Therapist-in-Chief

My college friend Jerry Russello, author of The Postmodern Imagination of Russell Kirk, has an interview with me running on the website of the Kirk Center’s University Bookman.

I write a little bit about Kirk in the section of the book labeled “How Conservatives Learned to Stop Worrying and Love the Imperial Presidency.” Kirk, to his credit, was never really able to stop worrying. Search his name on the Heritage Foundation website and you’ll find some stuff that would get Sean Hannity and Rush Limbaugh to cry treason. Here’s Kirk in the wake of Gulf War I:

it would be ruinous for the Republicans to convert themselves into a party of high deeds in distant lands and higher taxes on the home front. Such a New World Order, like the Pax Romana, might create a wilderness and call it peace; at best, it would reduce the chocolate ration from thirty grams to twenty. And in the fullness of time, the angry peoples of the world would pull down the American Empire, despite its military ingenuity and its protestations of kindness and gentleness — even as the Soviet Empire is being pulled down today, thanks be to God.

I like this one, too (and quote it in the book):

The conservative endeavors to so limit and balance political power that anarchy or tyranny may not arise. in every age, nevertheless, men and women are tempted to overthrow the limitations upon power, for the sake of some fancied temporary advantage. It is characteristic of the radical that he thinks of power as a force for good–so long as the power falls into his hands. In the name of liberty, the French and Russian revolutionaries abolished the old restraints upon power; but power cannot be abolished; it always finds its way into someone’s hands. That power which the revolutionaries had thought oppressive in the hands of the old regime became many times as tyrannical in the hands of the radical new masters of the state.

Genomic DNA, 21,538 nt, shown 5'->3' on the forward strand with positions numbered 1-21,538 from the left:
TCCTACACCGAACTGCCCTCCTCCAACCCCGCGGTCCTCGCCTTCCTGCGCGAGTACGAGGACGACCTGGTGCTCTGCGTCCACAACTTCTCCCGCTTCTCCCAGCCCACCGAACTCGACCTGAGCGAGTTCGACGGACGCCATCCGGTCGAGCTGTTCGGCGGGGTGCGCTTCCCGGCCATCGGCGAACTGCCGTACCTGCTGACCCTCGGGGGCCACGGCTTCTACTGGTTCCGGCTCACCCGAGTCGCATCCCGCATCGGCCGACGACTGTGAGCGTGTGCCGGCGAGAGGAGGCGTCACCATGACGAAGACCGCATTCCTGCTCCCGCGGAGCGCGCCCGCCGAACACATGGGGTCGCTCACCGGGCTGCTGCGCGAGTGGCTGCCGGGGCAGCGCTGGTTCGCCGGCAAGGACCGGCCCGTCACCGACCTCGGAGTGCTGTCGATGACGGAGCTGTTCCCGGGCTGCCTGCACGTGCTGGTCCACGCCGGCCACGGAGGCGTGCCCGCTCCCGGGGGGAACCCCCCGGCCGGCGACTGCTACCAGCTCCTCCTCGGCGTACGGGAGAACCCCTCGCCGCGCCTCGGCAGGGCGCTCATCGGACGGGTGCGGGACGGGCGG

Knowing human nature for a mixture of good and evil, the conservative does not put his trust in mere benevolence. Constitutional restrictions, political checks and balances, adequate enforcement of the laws, the old intricate web-of restraints upon will and appetite–these the conservative approves as instruments of freedom and order.

Man, remember conservatives? They used to believe stuff like that. Some of them still do, but they’re few and far between. Today Heritage’s Russell Kirk lecture goes to the likes of John Yoo. Seriously.

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Posted on May 19, 2008 in Conservatism, Cult of the Presidency, Uncategorized | Comments

4 Responses to “Therapist-in-Chief”

  1. Posted by: Jamison Panama - 02/04/2010

    I just needed to say that I found your site via Goolge and I am glad I did. Keep up the good work and I will make sure to bookmark you for when I have more free time away from the books. Thanks again!

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